Unfortunately, the original definition of the Macdonald polynomials P _{μ} is quite indirect and nonexplicit. Consequently, for the next 16 years, these polynomials had to be studied by using rather technical algebraic and analytic methods. Besides the pioneering work of Macdonald himself, Cherednik (3) made great advances by exploiting links between Macdonald polynomials and the representation theory of affine Hecke algebras (4), whereas Garsia and coworkers (5–7) obtained many results by using intricate manipulations of formal power series and plethystic identities. Haiman (8), using properties of the Hilbert scheme of n points in the plane, gave a representationtheoretical interpretation for H̃ _{μ} that proved Schur positivity, thereby resolving one of Macdonald's original conjectures. However, none of these developments yielded an explicit combinatorial formula for the Macdonald polynomials. Many combinatorists hoped to express these polynomials as a sum of weighted objects, similar to the definition of Schur functions using semistandard tableaux. Despite all efforts, such a formula eluded researchers for years, and it was generally felt that combinatorial methods were simply not powerful enough to handle the algebraic subtleties of Macdonald polynomials. However, in light of the recent conjecture by Haglund giving a combinatorial formula for the modified Macdonald polynomials (9), such pessimism is now seen to be unwarranted. This article outlines a proof of the conjecture using only elementary combinatorial techniques. Complete details and proofs for all results mentioned herein will appear in a forthcoming paper.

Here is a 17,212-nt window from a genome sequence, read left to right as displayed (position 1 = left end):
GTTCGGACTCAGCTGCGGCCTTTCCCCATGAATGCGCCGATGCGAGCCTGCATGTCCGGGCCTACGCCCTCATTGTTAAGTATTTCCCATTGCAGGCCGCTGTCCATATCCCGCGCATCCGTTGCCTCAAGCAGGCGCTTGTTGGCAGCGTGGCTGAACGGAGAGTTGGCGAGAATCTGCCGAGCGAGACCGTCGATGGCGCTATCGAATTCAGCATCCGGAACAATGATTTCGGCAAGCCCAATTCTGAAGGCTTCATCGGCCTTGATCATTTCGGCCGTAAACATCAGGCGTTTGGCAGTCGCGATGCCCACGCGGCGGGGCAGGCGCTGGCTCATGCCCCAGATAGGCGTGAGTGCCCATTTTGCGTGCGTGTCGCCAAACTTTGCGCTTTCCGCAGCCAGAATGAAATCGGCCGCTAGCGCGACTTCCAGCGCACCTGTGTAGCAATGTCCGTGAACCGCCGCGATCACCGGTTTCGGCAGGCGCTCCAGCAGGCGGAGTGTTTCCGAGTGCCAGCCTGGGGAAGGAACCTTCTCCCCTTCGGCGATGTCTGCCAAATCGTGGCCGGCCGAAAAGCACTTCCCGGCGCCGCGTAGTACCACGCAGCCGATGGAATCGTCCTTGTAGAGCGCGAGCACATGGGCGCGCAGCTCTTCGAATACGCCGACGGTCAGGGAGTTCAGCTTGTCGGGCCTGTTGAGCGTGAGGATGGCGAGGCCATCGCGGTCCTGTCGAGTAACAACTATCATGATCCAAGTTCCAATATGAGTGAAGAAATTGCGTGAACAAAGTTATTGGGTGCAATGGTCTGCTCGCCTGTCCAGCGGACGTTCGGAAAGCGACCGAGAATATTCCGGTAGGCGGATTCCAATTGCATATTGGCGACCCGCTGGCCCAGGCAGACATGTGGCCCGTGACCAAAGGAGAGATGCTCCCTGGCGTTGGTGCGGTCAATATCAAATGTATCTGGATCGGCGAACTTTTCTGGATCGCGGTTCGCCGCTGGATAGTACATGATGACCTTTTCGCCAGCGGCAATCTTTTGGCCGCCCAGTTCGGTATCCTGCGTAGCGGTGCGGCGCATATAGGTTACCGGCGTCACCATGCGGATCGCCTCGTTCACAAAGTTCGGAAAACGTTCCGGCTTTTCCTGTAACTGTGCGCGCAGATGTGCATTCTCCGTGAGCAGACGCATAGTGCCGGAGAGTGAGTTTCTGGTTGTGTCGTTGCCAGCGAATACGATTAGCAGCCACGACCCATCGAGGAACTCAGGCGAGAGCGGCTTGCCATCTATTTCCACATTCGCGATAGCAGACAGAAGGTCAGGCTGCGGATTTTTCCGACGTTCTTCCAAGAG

Background in Algebraic Combinatorics